Thinkwedding's

Wedding Etiquette

Should you Hire a Wedding Planner?

by

Marilyn Woodman

www.thinkwedding.com

 

 
These articles on wedding etiquette are not designed to cover every single situation that come up during a wedding, but to point out the general principles of wedding etiquette and offer some tips in dealing with awkward situations that often arise.
 

 

Hiring a wedding planner can be a monkey on your back or the best thing you ever did. Since most wedding planners are female, in this article, we will be referring to a "she," but there are good male wedding planners out there are well.
 


The Pros

She knows all the tricks, she knows the best places to get things, she can check all your contracts to make sure you are getting what you paid for and she can see to it during the wedding that your suppliers live up to their contracts. Consider the fact that your suppliers will be a lot more influenced by a wedding planner they would like to see and do business with again then they are a couple who is going to have one single wedding (one hopes!) regardless of the size of the wedding, so her displeasure has "teeth" with them. She can negotiate prices and contract terms, and she knows how much you should pay.

Obviously, you and your parents will not be available to deal with any crises that arise during the ceremony, and it is difficult for any of you to deal with crises that come up during the reception. She will be there from beginning to end on that day to make sure things go smoothly, people are in their places, and she can deal with unusual circumstances with a steadiness and familiarity that none of you will have.

She can shield you from being overwhelmed before, during and after the wedding. Many a family relationship has been strained because of tensions and circumstances before a wedding; she can alleviate that.

Often, an engaged couple will wait until the last minute until they're impossibly overwhelmed before they hire a wedding planner -- and then pay full price for their services with half the benefits. A good wedding planner can save you endless time and aggravation -- and if you hire a good one -- a lot of money, but if you are too late in hiring one you can't take advantages of the benefits one has to offer.


Cons:

Some wedding planners will steer you to their suppliers, who will mark up the price as a commission to the planner--in addition to taking a percentage payment from you directly!

 

Wedding planners will work for a percentage of the total price of the wedding, a flat fee, or for the wedding day only. Some wedding planners are available as an add-on service through hotels, if you are having your reception or ceremony and reception at that location. Those planners work as employees of the hotel, and their services are generally more limited than a full-service, independent wedding planner.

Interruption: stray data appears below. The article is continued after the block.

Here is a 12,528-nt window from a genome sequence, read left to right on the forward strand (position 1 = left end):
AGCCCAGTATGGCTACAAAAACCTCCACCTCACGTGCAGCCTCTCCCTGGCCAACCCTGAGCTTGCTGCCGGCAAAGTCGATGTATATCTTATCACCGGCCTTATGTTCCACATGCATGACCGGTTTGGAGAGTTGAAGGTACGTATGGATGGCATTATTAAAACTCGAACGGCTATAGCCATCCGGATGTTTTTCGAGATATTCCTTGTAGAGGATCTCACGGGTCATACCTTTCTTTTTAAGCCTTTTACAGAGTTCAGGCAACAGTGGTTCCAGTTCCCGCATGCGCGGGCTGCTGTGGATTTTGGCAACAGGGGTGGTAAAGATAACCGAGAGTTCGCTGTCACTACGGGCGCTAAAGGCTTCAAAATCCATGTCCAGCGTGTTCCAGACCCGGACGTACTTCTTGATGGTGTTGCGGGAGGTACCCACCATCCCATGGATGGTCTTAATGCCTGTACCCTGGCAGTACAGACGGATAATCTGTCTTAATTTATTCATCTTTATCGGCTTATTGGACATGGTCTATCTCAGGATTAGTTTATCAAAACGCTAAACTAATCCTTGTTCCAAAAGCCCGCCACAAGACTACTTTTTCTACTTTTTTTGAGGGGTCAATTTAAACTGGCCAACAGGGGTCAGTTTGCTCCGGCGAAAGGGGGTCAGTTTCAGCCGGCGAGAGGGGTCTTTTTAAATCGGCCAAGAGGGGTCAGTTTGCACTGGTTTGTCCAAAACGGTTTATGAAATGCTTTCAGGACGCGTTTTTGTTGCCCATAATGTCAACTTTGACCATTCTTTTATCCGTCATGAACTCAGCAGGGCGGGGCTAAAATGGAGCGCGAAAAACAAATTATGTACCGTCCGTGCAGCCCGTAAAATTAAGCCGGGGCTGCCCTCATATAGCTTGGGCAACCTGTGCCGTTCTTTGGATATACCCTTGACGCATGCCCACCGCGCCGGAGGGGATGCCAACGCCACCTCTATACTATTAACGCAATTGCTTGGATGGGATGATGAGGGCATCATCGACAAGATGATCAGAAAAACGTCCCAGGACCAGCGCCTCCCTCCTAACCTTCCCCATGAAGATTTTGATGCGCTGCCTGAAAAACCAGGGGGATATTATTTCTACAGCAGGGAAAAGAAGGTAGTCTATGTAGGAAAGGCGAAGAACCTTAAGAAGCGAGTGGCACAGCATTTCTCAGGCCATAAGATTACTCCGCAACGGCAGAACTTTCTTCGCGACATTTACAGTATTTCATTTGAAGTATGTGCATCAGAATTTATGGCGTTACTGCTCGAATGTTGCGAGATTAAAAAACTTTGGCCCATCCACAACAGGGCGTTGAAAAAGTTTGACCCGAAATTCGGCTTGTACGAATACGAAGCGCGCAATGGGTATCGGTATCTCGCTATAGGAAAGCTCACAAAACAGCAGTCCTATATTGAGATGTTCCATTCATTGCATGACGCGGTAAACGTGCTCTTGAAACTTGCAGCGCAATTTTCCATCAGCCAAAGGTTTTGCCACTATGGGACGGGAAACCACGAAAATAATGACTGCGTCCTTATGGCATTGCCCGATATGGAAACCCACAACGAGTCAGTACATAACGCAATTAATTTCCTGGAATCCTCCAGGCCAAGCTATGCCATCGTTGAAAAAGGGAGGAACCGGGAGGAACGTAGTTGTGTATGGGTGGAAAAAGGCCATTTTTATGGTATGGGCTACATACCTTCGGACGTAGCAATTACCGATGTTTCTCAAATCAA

How Do You Tell?

First, decide on the role you want the wedding planner to take in your wedding, so you can decide which type of planner you are going to hire. The very best way to hire a wedding planner is by referral. If you know of a bride or brides who have used one they are satisfied with, that is probably the best way to hire one. When you get a referral, though, consider the source as well.  The former bride who is giving a negative review may have been difficult to deal with! 

Another way you can check is to make tentative contact with her and focus on something you need to purchase, for instance the wedding cake. See who she recommends (don't pump her for multiple sources, though -- one category only), then stop by the store and take a look around. With a brief visit, you can get a good idea of the prices of their wedding cakes. Stop by another store and do the same thing. Are the two stores comparable in price and quality? When you go there to look at wedding cakes with her, are the prices different? When you go to a store she recommends, are the prices marked, or are they quoted? This will give you a good idea of whether or not you are being set up--particularly if your arrangement with her is a flat fee.

If you decide not to hire a wedding planner, it is essential you have a friend or family member to perform in that role on the day of the wedding -- you will simply not be available. Make sure that the person who agrees to do be your representative receives a gift for her services--preferably after the reception is over. You can put it in the trunk of your parent's car--and make sure it's a nice one!
 



We would appreciate your sharing your experiences, and with your permission, we will be glad to publish them on this page, if we feel that it would be helpful to our visitors. Please write us at info@thinkwedding.com to share with us.

Wedding etiquette is really just a guideline based on tradition. It actually the art of making those around you feel comfortable and accepted. The most important part of etiquette is the latter--making those around you feel comfortable and accepted. That requires putting yourself in their shoes, and it can be an especially tough thing to do when you are up to your elbows in wedding preparations. It's a necessity, though--with the merger of two families, this is a big day for your friends and relatives too and your behavior, good and bad, will be remembered for years and years to come.


 

 

 

 

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2003, by M. A. Woodman

http://www.thinkwedding.com

 

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2003, by M. A. Woodman
http://www.thinkwedding.com
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